2. If not ignorance & confusion, maybe it came from the debate among the early Christians over whether or not a person had to obey the Law of Moses to be saved. But that was never really about being good. It was about being Jewish. The question was, does a non-Jew need to become a Jew (and follow the Jewish law) in order to be a Christian and thus be saved.

3. For centuries the Church taught that works done in church or for the Church were the key to salvation. Things like tithing, ceremony, perfect attendance, unthinking obedience to Church leaders, etc were held up as requirements for eternal life. Do them, and you will live. Fail in them, and hell awaits. Sadly, God's way of salvation was taken hostage and warped to control God's people. It took men like Martin Luther to re-discover the biblical truth of salvation by faith alone.

4. A sloppy reading of the Old Testament could also be to blame. The Old Testament is full of promises to those who are faithful and righteous - but they are promises of physical, emotional, material, and spiritual blessing - not salvation in the Christian sense. Salvation like that only appeared when Christ did, and to my knowledge, it is never linked with "being good". (It is, however, very often linked with "righteous living" - see below.)

5. Or maybe it's a result of the desperate desire we humans have to see a recognizable relationship between what (other!!) people do and what happens to them in the end. And it's true that the New Testament does recognize a direct correlation between righteousness and salvation. It's just not in the direction people normally expect, so they miss it.

It is not: If righteous, then saved.
It is: If saved, then righteous.

More on this last topic next week.

Saturday, July 3, 2010

Saved by faith in Christ – Part 1

For by grace you have been saved through faith.
(Ephesians 2:8)

I believe that we are saved by faith in Christ and nothing else.

At first glance, this concept seems both uniquely Christian and entirely spiritual. But the more I think about it, the more normal-every-day-life-ish it becomes.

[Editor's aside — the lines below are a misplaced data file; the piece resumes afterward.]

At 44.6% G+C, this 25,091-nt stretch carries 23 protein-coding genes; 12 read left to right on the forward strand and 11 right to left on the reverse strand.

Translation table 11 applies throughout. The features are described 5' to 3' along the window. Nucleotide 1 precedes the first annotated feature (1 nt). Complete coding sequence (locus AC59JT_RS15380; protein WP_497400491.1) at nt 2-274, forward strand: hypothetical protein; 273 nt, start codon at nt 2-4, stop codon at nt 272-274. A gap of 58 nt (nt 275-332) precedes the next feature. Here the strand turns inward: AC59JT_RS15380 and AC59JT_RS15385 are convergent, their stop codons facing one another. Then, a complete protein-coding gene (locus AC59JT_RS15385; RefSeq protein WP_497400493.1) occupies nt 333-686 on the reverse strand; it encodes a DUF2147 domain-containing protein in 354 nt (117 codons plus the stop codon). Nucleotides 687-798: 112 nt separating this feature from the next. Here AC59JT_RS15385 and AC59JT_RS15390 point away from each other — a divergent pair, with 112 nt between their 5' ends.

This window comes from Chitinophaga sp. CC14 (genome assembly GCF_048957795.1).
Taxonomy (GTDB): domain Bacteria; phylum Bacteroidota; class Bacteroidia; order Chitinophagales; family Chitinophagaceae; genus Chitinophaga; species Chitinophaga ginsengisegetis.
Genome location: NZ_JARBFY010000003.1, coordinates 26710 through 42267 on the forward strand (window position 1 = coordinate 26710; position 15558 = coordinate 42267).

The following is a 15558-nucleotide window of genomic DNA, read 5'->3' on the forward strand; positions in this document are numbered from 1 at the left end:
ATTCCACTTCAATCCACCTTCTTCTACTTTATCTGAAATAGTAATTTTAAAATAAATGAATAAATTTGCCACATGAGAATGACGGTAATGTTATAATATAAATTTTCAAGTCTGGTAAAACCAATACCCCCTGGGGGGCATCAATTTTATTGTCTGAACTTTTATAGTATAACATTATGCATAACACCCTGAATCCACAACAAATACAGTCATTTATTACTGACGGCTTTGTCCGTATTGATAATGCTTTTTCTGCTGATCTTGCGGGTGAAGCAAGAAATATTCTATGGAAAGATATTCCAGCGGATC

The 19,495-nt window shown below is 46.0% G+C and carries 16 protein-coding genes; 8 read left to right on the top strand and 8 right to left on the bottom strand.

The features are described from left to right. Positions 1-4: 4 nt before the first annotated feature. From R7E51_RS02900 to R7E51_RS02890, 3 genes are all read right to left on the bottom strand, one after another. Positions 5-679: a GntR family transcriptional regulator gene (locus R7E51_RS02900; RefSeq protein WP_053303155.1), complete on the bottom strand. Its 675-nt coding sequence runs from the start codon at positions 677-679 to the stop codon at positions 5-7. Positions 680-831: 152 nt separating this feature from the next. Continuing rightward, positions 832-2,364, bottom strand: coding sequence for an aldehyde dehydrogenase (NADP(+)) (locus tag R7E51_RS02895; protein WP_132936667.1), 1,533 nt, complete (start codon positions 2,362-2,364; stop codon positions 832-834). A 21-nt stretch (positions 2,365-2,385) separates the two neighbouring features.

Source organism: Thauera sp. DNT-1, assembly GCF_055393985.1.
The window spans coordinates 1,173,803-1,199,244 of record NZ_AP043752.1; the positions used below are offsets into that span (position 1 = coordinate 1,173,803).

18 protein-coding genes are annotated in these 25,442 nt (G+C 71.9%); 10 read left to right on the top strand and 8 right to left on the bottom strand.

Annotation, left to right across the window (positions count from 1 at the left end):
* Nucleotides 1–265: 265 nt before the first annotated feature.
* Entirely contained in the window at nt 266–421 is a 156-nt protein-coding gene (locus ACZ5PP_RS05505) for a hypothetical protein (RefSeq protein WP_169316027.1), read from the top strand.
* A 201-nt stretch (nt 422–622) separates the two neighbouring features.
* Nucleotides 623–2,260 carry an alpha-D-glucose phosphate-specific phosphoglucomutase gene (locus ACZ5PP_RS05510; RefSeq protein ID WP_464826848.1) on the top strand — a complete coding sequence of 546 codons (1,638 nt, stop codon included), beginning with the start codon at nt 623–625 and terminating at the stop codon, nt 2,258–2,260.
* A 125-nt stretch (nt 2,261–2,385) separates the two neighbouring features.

For example, just over 21 years ago I became married to my wife. (I’m throwing the number of years in there so that I know that she knows that I know. It’s a husband thing.)

If you ask me how I became married to her I could tell you all about the wedding we planned and the reception where I tried but failed to get any cake. I remember signing some document and something about vows (but they were all in Japanese, so I have no idea what I agreed to).

And then, all of a sudden, we were married.

As a Christian couple, we believe that means we have been joined together into one creature and nothing but death or infidelity can legitimately separate us. And that all happened just because of a signature and a ceremony?

I used to think so. But the older I get, the less I think so.

So, what made us married? What exactly was it that took us from being not-married and an instant later moved us into a state of married?

By now you may see where I’m going with this.

Yes, there was a ceremony. Yes, there was a legal notification to the state (mostly for tax purposes, no?). Yes, there was the pronouncement of the pastor that we were “now husband and wife”. But none of those made the difference.

The more I think about it, the more I am convinced that what made us married was our faith. We met, we dated, we fell in love, we looked at our future together and apart, we prayed, we knew, we committed, we planned. And then when the moment came, we believed that we were married - and we were. And every day, every moment since that day over 21 years ago (I still know the number!) we have continued to believe that we are married - and we are.*

But what if we somehow stopped believing we’re married? Would our union no longer exist?

No. It’s still there, because it's no longer dependent on our belief. Our faith gave it birth, but it immediately become an entity all its own. In short, it exists.

Now I can bring it back to Christ, and maybe it will make a little more sense.

Christ has asked each one of us to enter into a relationship with Him.

If we have the ceremony (baptism), that is a good step.
If we sign the documents (join a church), we are moving in the right direction.
If we profess publically that we intend to live in relationship with Him, we are wise.

But to make it fully real we have to believe that it’s real, and act like it’s real, and fully experience that realness in our lives.

And when we do, in an instant and for eternity, we have gone from being not-saved to saved.


* - It's important to note that I am consciously oversimplifying here. Although I am mentioning only one, in both marriage and salvation there are two distinct actors - us and God. We can have all the faith in the world, but if God doesn't do His part, nothing will come of it. To keep it fairly simple, I think it's safe to say the following statements are equally true.
- I am saved (and married) because of what God has done for me.
- I am saved (and married) because of my faith that makes it real - I mean real as opposed to potential.